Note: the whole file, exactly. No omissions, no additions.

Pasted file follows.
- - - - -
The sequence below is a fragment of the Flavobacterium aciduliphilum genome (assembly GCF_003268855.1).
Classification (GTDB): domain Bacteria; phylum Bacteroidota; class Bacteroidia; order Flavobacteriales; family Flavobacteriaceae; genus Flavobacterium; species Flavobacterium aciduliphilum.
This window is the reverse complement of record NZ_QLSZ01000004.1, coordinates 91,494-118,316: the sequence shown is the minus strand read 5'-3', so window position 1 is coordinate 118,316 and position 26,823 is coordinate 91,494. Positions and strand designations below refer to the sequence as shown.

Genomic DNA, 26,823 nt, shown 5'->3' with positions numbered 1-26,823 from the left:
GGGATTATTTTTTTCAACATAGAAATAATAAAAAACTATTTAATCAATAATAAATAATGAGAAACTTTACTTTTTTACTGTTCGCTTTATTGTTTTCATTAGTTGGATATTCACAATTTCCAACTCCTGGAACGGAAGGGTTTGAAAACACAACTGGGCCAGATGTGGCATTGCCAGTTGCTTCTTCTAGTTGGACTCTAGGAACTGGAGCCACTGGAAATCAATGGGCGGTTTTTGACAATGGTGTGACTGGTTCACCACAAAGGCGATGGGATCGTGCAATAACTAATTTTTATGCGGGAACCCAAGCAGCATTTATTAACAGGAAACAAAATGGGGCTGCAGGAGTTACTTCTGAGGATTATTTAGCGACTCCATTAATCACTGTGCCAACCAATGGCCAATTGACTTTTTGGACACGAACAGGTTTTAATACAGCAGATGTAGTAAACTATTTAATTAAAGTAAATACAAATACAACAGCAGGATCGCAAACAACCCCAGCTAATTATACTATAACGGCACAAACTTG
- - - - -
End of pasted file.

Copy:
The sequence below is a fragment of the Flavobacterium aciduliphilum genome (assembly GCF_003268855.1).
Classification (GTDB): domain Bacteria; phylum Bacteroidota; class Bacteroidia; order Flavobacteriales; family Flavobacteriaceae; genus Flavobacterium; species Flavobacterium aciduliphilum.
This window is the reverse complement of record NZ_QLSZ01000004.1, coordinates 91,494-118,316: the sequence shown is the minus strand read 5'-3', so window position 1 is coordinate 118,316 and position 26,823 is coordinate 91,494. Positions and strand designations below refer to the sequence as shown.

Genomic DNA, 26,823 nt, shown 5'->3' with positions numbered 1-26,823 from the left:
GGGATTATTTTTTTCAACATAGAAATAATAAAAAACTATTTAATCAATAATAAATAATGAGAAACTTTACTTTTTTACTGTTCGCTTTATTGTTTTCATTAGTTGGATATTCACAATTTCCAACTCCTGGAACGGAAGGGTTTGAAAACACAACTGGGCCAGATGTGGCATTGCCAGTTGCTTCTTCTAGTTGGACTCTAGGAACTGGAGCCACTGGAAATCAATGGGCGGTTTTTGACAATGGTGTGACTGGTTCACCACAAAGGCGATGGGATCGTGCAATAACTAATTTTTATGCGGGAACCCAAGCAGCATTTATTAACAGGAAACAAAATGGGGCTGCAGGAGTTACTTCTGAGGATTATTTAGCGACTCCATTAATCACTGTGCCAACCAATGGCCAATTGACTTTTTGGACACGAACAGGTTTTAATACAGCAGATGTAGTAAACTATTTAATTAAAGTAAATACAAATACAACAGCAGGATCGCAAACAACCCCAGCTAATTATACTATAACGGCACAAACTTG